In the Legislature’s rush to “streamline” environmental review with proposals like House File 1, there’s a lot of talk about how such a measure would benefit “constituents” around the state. But one key constituent seems to have been pushed aside by all the feel-good rhetoric about creating jobs: the farmers and other rural residents who have to live and work next door to the results of a rush to judgment.
These are people who understand industries like farming and want business development in the community. But they also drink the water and breathe the air. They deserve a key place at the table when decisions are made about proposed factory livestock farms, tire burning plants or other large projects that can have a significant impact on the landscape. But proposals like House File 1 threaten to undermine citizen participation in the process (the Senate version of the bill will be heard in the Environment and Natural Resources Committee Tuesday).
One key way the legislation would severely limit citizens’ role in determining their community’s future would to change how legal challenges to the issuing of permits are handled. Under the proposal, they would not deal with the District Court in their area (as they do currently), but the Minnesota Court of Appeals in the Twin Cities. This not only increases the expense of filing a challenge, but limits citizens’ participation by forcing them to travel to the Twin Cities or a satellite courtroom to have their day in court. Attorneys for project proposers, on the other hand—many of which are based in the Twin Cities—prefer utilizing the Court of Appeals.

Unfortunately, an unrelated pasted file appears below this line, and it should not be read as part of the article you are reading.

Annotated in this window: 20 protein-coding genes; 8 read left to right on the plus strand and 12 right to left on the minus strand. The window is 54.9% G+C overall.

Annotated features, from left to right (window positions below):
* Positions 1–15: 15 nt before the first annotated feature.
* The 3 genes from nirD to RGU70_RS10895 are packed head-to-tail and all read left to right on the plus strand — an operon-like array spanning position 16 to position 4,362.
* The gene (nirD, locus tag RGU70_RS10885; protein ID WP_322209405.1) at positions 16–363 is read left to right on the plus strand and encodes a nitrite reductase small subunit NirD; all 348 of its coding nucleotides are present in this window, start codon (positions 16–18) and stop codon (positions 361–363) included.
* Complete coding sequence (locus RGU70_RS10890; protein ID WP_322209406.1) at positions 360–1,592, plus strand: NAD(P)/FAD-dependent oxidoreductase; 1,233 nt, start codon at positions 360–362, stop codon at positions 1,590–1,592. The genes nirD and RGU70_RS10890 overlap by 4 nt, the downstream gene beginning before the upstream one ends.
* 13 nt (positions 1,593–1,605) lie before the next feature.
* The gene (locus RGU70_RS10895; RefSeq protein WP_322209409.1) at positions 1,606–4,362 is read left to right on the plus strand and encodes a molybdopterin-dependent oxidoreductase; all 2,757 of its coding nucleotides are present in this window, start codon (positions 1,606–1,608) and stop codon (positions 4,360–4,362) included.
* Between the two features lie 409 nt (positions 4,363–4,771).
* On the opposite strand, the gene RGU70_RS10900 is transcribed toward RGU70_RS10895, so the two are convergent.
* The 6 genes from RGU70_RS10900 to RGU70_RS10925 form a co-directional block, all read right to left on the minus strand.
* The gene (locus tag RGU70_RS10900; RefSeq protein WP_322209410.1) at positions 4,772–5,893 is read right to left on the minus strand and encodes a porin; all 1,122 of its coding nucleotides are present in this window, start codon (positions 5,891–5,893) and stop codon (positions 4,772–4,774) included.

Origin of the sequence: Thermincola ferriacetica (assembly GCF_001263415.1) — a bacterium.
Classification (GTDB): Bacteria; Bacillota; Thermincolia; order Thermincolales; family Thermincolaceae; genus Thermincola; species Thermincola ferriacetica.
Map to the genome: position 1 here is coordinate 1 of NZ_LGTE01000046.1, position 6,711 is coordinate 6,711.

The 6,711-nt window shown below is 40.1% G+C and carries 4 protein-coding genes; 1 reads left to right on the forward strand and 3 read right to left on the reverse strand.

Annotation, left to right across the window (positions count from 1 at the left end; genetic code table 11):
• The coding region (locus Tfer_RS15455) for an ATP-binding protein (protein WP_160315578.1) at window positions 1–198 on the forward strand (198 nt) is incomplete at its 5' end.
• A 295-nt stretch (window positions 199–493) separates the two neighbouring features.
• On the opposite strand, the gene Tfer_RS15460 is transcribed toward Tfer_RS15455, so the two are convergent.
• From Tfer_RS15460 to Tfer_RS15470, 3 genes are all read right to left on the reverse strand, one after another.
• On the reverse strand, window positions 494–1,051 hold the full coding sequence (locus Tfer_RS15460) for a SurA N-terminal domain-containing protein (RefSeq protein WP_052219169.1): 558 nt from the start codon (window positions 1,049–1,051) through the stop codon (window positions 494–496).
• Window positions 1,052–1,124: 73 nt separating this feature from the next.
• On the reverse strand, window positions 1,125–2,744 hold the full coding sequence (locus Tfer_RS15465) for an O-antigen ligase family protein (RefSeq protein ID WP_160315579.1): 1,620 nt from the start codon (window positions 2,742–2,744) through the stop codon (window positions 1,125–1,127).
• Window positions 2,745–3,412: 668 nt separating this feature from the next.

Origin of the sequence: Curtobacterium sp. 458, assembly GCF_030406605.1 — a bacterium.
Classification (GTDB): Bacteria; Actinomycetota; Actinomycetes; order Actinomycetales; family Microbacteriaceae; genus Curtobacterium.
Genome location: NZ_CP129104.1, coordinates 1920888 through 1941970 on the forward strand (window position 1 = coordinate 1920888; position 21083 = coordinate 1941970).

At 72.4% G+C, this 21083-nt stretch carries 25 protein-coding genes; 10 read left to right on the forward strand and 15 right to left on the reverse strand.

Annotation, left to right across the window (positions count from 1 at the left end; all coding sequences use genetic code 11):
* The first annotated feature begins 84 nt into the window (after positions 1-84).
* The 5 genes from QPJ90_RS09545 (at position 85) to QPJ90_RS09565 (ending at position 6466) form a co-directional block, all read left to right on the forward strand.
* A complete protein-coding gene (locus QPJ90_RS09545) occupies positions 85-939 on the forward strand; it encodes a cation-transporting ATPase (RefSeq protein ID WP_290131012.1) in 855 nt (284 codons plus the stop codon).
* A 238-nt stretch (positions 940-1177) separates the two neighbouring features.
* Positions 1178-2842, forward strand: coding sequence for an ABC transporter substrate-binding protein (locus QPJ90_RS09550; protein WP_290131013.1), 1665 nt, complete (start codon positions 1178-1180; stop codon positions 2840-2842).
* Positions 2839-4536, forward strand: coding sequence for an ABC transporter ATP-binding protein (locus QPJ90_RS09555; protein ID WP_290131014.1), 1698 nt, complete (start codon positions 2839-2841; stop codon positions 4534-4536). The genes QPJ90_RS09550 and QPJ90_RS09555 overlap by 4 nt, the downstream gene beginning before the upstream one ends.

Having cases heard in District Court has helped avoid the placement of factory livestock farms in locations that could have been nothing short of disastrous.
For example, a decade ago a 500-cow dairy with a 7.3 million gallon liquid manure lagoon was proposed for Forestville Township in southeast Minnesota’s Fillmore County. The MPCA decided to not order an extensive environmental study of the proposal despite overwhelming evidence supplied by scientists, experts at the Minnesota Department of Natural Resources and local farmers that the area in question was riddled with sinkholes and the manure lagoon would pose a major threat not only to rural wells and trout streams but nearby Forestville State Park. At one point, during a meeting with concerned neighbors, MPCA officials made it clear they viewed the proposers as clients, making the citizens feel like an unwanted third-party, even a nuisance, in the process
And when the Minnesota Departments of Health and Natural Resources recommended that in fact the 7 million gallon lagoon proposal should undergo extensive environmental study, all hell broke loose. During a closed-door meeting in March 2000, a group of legislators severely criticized the DNR and DOH for recommending an in-depth environmental study, called an Environmental Impact Statement, on the project. In fact, according to an e-mail memo from an MDH official who was at the meeting, a high level of outright “hostility” was shown to both MDH and DNR staffers.
For some reason, none of the people who would have had to live next to the lagoon were invited to this meeting. Afterward, the DOH suddenly and without explanation ended up reversing its call for an EIS. If that’s not an argument for a more open decision making process, nothing is.